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Agronomy Journal Abstract - Soil Fertility & Crop Nutrition

Optimal Nitrogen Fertilization Timing and Rate in Dry-Seeded Rice in Northwest India


This article in AJ

  1. Vol. 103 No. 6, p. 1676-1682
    Received: June 12, 2011

    * Corresponding author(s): b.chauhan@cgiar.org
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  1. G. Mahajana,
  2. B. S. Chauhan *b and
  3. M. S. Gilla
  1. a Punjab Agricultural Univ., Ludhiana, Punjab, India
    b Crop and Environmental Sciences Division, International Rice Research Institute, Los Baños, Laguna, Philippines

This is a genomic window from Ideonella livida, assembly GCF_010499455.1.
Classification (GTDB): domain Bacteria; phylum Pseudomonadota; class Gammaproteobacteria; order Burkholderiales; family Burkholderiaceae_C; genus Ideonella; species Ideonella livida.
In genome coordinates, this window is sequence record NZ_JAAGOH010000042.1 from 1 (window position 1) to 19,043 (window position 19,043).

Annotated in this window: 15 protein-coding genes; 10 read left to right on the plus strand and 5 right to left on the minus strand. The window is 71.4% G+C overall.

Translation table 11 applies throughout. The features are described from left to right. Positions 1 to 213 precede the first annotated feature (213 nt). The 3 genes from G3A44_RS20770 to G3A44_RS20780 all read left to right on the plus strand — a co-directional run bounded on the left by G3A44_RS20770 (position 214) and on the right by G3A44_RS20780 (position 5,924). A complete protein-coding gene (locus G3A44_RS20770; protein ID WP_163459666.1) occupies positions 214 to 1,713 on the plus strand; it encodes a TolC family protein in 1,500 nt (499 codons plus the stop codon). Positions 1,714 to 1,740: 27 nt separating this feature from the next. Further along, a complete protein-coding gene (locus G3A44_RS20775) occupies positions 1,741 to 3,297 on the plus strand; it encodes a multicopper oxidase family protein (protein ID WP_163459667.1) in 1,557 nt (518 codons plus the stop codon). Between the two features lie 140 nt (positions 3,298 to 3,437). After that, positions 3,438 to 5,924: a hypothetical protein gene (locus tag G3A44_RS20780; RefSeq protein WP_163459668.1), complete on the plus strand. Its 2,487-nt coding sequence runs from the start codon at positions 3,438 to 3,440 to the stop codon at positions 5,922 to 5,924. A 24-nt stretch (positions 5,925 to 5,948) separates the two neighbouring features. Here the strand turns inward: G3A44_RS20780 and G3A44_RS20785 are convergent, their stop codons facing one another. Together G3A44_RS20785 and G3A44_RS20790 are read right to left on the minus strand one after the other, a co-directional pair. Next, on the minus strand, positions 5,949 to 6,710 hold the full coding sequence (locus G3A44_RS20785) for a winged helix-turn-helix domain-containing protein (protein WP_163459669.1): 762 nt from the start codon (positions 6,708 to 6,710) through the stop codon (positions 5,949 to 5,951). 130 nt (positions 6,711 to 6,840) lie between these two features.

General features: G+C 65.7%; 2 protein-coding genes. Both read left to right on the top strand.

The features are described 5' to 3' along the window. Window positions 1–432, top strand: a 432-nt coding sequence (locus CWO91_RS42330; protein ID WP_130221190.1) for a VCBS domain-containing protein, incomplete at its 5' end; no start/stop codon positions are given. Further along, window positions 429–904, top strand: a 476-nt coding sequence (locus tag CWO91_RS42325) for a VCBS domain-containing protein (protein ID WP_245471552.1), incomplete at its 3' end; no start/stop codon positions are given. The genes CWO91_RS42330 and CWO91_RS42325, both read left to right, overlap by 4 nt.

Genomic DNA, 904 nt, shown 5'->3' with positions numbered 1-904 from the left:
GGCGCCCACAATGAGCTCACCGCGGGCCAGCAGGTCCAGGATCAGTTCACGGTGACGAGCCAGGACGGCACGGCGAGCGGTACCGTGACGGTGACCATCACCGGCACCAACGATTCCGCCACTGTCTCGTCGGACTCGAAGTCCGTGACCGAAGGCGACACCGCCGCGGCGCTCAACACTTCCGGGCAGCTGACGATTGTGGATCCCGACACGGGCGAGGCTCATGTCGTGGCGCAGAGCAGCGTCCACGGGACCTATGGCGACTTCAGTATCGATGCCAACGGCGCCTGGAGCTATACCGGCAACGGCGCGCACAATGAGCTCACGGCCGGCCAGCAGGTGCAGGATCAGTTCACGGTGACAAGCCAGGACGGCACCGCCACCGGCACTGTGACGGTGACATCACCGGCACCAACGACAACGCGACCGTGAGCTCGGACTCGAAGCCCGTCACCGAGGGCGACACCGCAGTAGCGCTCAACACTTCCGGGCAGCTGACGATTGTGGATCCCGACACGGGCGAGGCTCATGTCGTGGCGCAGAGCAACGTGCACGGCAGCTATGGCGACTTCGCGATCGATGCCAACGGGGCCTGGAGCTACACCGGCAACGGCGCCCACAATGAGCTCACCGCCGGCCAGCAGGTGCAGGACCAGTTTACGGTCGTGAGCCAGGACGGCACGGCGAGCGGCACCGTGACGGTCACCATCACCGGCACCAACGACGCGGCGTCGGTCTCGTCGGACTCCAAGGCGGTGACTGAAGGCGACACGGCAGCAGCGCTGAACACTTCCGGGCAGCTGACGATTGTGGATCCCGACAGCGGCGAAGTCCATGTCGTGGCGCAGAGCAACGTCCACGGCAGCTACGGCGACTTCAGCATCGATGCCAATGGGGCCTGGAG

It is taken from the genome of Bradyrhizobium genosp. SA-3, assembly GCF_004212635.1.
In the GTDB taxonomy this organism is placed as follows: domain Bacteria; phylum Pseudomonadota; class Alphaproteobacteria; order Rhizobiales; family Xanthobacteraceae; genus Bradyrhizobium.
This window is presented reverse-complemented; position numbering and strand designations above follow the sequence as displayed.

Dry-seeded aerobic rice (Oryza sativa L.) (DSR) is an emerging production system in the northwest Indo-Gangetic Plains (IGP) due to increasing constraints of labor and water availability. Very limited research has been done in this region on optimizing nutrient management to produce high yield in DSR. In this study, we investigated yield and dry matter of rice, and N translocation in response to timing and rate of N application. Nitrogen was applied in three splits (as per regional recommendation of transplanted rice) and four splits with or without N application at sowing time (basal dose) at rates of 120, 150, and 180 kg ha−1. The crop did not respond to increasing N levels from 120 to 180 kg ha−1 when applied in three splits. However, increasing N application to 150 kg ha−1 when applied in four splits with no N at sowing time resulted in 7.55 and 7.76 Mg ha−1 yields in 2009 and 2010, respectively; highest among all the treatments. Application of 150 kg N ha−1 in four splits with no-N at sowing resulted in 9 to 12, 19 to 24, and 5% increase in panicle number m−2, filled grains panicle−1, and 1000-grain weight, respectively, over the application of 120 kg N ha−1 in three split doses. The relative contribution of mean preanthesis assimilates to grain increased from 23% at 120 kg N ha−1 applied in three splits to 40% at 150 kg N ha−1 applied in four splits with no N at sowing, indicating that fertilizer application schedules for transplanted rice are not suitable for DSR. This study revealed that application of N at anthesis may further boost the productivity of DSR. From these results, it could also be inferred that, for DSR, application of N at sowing time can be skipped because it may not be immediately used by the emerging seedlings.

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